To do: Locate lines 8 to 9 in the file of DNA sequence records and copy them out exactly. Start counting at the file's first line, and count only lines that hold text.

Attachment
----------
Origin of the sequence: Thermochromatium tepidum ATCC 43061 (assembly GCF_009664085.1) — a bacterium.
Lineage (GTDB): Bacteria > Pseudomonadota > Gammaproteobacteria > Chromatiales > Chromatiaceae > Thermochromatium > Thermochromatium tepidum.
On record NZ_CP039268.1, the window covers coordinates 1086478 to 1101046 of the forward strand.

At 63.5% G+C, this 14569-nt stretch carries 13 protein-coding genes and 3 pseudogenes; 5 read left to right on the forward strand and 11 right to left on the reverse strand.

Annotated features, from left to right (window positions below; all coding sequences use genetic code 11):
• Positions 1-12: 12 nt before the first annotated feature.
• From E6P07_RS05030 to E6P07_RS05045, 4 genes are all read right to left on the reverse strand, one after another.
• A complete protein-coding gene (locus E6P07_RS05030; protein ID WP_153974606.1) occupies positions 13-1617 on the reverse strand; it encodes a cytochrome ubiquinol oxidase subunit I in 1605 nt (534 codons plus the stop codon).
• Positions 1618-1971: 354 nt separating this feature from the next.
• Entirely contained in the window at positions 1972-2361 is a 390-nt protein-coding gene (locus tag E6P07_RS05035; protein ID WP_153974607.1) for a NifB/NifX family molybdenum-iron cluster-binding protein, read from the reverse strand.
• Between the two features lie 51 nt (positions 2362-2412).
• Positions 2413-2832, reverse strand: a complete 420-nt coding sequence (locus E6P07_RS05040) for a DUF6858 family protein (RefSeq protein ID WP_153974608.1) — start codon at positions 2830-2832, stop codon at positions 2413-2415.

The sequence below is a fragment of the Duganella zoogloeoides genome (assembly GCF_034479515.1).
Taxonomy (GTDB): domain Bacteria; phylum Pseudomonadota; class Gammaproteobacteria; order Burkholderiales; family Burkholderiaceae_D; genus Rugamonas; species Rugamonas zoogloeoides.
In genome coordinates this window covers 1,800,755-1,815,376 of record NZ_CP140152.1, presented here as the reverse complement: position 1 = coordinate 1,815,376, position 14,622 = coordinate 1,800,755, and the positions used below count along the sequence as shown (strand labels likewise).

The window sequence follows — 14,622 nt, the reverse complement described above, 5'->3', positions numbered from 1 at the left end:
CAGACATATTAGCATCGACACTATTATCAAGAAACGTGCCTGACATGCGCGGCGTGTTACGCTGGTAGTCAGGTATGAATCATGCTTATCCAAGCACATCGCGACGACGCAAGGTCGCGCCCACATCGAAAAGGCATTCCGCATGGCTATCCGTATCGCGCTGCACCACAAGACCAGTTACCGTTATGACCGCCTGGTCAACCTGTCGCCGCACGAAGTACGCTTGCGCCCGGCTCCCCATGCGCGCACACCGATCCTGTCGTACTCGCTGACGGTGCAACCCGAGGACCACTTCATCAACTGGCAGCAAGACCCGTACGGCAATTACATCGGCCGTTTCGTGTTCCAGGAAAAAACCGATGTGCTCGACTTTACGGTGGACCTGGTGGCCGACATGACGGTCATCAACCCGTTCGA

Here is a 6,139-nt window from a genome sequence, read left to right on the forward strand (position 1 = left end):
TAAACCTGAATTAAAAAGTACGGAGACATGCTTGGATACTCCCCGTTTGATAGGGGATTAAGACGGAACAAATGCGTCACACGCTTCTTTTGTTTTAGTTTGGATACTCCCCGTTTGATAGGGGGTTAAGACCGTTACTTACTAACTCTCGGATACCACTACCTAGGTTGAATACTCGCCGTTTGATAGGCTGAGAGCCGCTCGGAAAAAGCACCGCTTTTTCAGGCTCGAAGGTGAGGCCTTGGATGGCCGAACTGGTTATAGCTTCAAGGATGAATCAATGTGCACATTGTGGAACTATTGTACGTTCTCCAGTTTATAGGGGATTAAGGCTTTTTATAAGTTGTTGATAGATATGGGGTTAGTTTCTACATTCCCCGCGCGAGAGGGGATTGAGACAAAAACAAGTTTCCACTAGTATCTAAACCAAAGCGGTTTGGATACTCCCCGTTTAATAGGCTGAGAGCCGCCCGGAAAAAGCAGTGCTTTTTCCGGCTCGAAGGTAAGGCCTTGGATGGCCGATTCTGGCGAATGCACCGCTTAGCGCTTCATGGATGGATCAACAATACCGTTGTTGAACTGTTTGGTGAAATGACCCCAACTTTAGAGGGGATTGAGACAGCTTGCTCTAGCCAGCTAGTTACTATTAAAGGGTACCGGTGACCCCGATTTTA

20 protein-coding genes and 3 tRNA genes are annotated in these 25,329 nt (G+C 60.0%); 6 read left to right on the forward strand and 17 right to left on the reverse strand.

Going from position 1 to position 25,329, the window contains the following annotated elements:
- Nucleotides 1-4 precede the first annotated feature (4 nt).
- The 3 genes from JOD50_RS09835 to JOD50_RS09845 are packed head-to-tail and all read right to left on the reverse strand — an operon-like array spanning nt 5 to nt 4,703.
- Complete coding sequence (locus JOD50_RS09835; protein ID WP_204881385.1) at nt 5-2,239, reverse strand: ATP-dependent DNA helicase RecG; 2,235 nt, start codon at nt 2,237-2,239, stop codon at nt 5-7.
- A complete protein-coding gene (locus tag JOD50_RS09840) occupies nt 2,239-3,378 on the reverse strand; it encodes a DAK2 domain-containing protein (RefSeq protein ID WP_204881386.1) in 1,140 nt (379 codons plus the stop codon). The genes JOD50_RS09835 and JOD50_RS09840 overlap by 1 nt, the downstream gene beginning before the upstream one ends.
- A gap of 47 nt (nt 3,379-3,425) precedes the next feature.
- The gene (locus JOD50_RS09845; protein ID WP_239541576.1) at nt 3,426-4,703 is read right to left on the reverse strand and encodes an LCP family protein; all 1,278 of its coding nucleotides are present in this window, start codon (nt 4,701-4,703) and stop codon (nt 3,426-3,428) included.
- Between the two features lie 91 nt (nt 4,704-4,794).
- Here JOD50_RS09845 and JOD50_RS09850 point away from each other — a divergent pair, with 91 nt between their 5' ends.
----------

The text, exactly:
• A complete protein-coding gene (locus E6P07_RS05030; protein ID WP_153974606.1) occupies positions 13-1617 on the reverse strand; it encodes a cytochrome ubiquinol oxidase subunit I in 1605 nt (534 codons plus the stop codon).
• Positions 1618-1971: 354 nt separating this feature from the next.